June 2013
Volume 54, Issue 15
ARVO Annual Meeting Abstract  |   June 2013
Optical attachment for binocular imaging with the Scanning Laser Ophthalmoscope (SLO)
Author Affiliations & Notes
  • George Timberlake
    Research, Kansas City VA Medical Center, Kansas City, MO
  • Warren Ward
    Ward Electro-Optics, Inc., Gallatin, MO
  • Footnotes
    Commercial Relationships George Timberlake, None; Warren Ward, None
  • Footnotes
    Support None
Investigative Ophthalmology & Visual Science June 2013, Vol.54, 2182. doi:
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      George Timberlake, Warren Ward; Optical attachment for binocular imaging with the Scanning Laser Ophthalmoscope (SLO). Invest. Ophthalmol. Vis. Sci. 2013;54(15):2182.

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      © ARVO (1962-2015); The Authors (2016-present)

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Purpose: Our objective was to develop a binocular optical system that attaches to the SLO for imaging the retinas of both eyes. Such a system may help answer questions as to how (or if) individuals with bilateral macular scotomas use Preferred Retinal Loci (PRLs) in both eyes when viewing an object.

Methods: We designed and constructed an electro-optical system that alternately images the left and right retinas at 15 Hz. A linear motor moves two small, offset orthogonal mirrors up and down, reflecting the SLO light path left or right. The optical system is adjusted in position so that the focal point of the converging laser-beam scan from the SLO is imaged at the intersection of the two moving orthogonal mirrors. Additional mirrors reflect the left and right beams toward the subject. Relay lens pairs mounted in rotating eyepieces allow for inter-pupillary distance adjustment. Electronic circuits synchronize the mirror movement with the SLO 30 Hz video output. The retina is imaged in infrared (780 nm) and visual stimuli are presented in the SLO’s HeNe (632 nm) laser-beam raster. Video output can be recorded continuously and later separated into left and right eye frames using standard software, or left and right retinas can be presented on separate monitors.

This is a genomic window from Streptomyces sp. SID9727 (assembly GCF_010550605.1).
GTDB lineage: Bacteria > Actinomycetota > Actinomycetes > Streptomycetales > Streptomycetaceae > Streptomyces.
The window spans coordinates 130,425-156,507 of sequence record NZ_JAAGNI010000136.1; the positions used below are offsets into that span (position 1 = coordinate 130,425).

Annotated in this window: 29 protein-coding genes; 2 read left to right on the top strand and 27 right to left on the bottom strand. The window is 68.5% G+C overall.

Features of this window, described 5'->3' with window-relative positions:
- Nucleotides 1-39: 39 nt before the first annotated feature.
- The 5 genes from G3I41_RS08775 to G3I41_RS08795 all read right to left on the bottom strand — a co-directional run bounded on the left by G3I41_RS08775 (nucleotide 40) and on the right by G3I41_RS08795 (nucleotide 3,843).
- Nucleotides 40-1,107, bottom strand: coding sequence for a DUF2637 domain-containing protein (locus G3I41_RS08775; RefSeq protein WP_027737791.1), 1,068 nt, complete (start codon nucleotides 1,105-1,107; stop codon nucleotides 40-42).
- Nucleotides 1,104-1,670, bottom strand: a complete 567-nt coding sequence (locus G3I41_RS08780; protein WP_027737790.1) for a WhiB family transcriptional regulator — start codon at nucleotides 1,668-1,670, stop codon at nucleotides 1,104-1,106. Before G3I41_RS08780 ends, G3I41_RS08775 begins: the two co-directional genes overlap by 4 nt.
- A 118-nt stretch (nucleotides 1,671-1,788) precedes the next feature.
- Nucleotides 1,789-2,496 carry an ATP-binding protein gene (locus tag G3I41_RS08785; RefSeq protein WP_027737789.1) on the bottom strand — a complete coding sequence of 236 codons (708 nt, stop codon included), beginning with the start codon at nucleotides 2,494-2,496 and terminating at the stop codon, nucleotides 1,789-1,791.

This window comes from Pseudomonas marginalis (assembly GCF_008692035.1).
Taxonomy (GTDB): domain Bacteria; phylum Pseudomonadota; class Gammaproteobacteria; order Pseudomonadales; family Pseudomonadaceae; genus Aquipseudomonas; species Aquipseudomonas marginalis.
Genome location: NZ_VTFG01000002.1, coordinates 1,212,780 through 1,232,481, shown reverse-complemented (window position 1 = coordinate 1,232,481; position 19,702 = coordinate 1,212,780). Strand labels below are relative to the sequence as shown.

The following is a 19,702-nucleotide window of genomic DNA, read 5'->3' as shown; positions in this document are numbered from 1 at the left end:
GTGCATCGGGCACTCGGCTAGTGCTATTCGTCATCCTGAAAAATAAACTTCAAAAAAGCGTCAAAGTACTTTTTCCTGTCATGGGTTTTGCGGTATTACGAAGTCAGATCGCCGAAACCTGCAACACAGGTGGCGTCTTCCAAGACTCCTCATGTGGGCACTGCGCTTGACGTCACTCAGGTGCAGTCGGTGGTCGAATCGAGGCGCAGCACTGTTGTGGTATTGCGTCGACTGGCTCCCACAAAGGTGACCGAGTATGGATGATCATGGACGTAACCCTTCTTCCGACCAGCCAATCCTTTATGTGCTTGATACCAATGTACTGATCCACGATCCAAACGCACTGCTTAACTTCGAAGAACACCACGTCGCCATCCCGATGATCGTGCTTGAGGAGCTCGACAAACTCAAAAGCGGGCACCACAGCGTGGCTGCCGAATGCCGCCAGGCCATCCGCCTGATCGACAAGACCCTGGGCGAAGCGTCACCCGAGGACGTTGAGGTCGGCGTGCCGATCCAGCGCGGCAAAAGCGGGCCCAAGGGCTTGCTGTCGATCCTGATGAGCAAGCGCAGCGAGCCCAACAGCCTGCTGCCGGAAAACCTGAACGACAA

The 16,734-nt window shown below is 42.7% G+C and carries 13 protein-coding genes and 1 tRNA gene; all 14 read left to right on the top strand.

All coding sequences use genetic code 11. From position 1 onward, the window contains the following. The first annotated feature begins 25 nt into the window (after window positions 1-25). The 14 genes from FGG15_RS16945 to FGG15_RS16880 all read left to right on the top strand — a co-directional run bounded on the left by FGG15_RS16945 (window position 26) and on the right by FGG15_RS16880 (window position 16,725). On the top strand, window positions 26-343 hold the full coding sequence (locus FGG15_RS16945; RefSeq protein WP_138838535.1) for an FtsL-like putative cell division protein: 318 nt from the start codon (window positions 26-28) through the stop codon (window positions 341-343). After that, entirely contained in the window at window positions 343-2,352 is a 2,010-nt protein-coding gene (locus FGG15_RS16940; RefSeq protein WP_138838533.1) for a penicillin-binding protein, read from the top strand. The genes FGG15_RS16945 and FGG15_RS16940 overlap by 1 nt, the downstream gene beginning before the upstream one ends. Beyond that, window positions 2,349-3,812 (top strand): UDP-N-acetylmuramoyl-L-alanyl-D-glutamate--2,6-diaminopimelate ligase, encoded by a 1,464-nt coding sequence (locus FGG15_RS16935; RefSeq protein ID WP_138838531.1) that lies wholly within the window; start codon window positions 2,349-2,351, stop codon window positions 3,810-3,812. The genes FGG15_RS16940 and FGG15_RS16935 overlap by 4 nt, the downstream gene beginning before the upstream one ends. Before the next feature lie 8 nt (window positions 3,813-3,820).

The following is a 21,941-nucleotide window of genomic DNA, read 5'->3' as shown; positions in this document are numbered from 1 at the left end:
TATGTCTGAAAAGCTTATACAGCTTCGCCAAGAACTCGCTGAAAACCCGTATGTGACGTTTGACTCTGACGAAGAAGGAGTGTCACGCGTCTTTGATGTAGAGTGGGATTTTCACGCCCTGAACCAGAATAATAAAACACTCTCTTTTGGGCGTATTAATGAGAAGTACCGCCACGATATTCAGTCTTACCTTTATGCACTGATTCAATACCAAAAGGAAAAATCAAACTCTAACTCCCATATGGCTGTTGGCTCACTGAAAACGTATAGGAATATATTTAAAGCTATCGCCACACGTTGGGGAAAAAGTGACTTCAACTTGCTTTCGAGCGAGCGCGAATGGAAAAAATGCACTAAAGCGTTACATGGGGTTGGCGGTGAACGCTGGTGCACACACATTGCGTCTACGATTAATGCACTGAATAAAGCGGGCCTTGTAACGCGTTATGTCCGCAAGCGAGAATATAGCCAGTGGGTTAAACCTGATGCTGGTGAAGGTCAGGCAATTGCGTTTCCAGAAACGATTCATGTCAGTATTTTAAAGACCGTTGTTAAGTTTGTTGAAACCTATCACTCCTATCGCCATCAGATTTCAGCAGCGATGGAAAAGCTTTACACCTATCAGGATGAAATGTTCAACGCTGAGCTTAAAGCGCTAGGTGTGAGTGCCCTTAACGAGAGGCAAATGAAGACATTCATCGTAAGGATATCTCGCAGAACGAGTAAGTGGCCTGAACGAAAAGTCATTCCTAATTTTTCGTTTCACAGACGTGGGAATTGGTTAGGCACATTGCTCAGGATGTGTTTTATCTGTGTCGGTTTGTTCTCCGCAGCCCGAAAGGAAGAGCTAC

Results: Initial tests with model eyes produced alternating video images of the model eye “retinas” at 15 Hz. Analysis of recorded SLO video showed the “retina” of each model eye imaged on every other 30 Hz video frame. Retinas of two visually-normal subjects were imaged in the same way. When following a moving disk in the SLO raster, the image of the disk was placed on the fovea of both eyes. The present binocular system has some loss of field due to optical constraints. In addition, magnification is somewhat greater than the SLO alone. The 15 Hz alternating rate produces noticeable flicker for the observer, but it does not seriously interfere with binocular viewing and tracking.

Conclusions: Presently, only eye-tracking techniques are available for investigating how both eyes are used together by those with macular scotomas. Such techniques cannot determine what retinal area(s) are used to inspect visual stimuli. We believe that the binocular SLO attachment will be useful for investigating how individuals with bilateral macular scotomas use PRLs in both eyes to look at objects.

Keywords: 584 low vision • 552 imaging methods (CT, FA, ICG, MRI, OCT, RTA, SLO, ultrasound) • 434 binocular vision/stereopsis  

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